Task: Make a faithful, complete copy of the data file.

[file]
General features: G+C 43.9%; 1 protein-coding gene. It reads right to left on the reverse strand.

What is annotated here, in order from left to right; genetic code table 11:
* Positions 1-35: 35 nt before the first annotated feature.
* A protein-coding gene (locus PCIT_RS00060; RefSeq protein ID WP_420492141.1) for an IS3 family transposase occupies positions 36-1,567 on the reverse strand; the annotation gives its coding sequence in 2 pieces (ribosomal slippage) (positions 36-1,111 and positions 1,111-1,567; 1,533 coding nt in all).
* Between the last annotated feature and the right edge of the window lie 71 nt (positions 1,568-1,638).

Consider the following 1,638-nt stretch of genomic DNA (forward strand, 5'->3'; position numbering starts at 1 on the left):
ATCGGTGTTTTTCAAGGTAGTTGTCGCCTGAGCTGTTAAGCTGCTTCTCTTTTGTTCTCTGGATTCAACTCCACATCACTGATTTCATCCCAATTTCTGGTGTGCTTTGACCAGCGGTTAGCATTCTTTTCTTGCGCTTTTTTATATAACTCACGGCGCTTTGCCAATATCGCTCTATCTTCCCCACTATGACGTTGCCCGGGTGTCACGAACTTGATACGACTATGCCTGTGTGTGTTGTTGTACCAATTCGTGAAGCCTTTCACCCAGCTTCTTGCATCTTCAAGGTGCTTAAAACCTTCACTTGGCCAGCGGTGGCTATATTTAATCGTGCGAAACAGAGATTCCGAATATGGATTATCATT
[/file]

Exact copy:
General features: G+C 43.9%; 1 protein-coding gene. It reads right to left on the reverse strand.

What is annotated here, in order from left to right; genetic code table 11:
* Positions 1-35: 35 nt before the first annotated feature.
* A protein-coding gene (locus PCIT_RS00060; RefSeq protein ID WP_420492141.1) for an IS3 family transposase occupies positions 36-1,567 on the reverse strand; the annotation gives its coding sequence in 2 pieces (ribosomal slippage) (positions 36-1,111 and positions 1,111-1,567; 1,533 coding nt in all).
* Between the last annotated feature and the right edge of the window lie 71 nt (positions 1,568-1,638).

Consider the following 1,638-nt stretch of genomic DNA (forward strand, 5'->3'; position numbering starts at 1 on the left):
ATCGGTGTTTTTCAAGGTAGTTGTCGCCTGAGCTGTTAAGCTGCTTCTCTTTTGTTCTCTGGATTCAACTCCACATCACTGATTTCATCCCAATTTCTGGTGTGCTTTGACCAGCGGTTAGCATTCTTTTCTTGCGCTTTTTTATATAACTCACGGCGCTTTGCCAATATCGCTCTATCTTCCCCACTATGACGTTGCCCGGGTGTCACGAACTTGATACGACTATGCCTGTGTGTGTTGTTGTACCAATTCGTGAAGCCTTTCACCCAGCTTCTTGCATCTTCAAGGTGCTTAAAACCTTCACTTGGCCAGCGGTGGCTATATTTAATCGTGCGAAACAGAGATTCCGAATATGGATTATCATT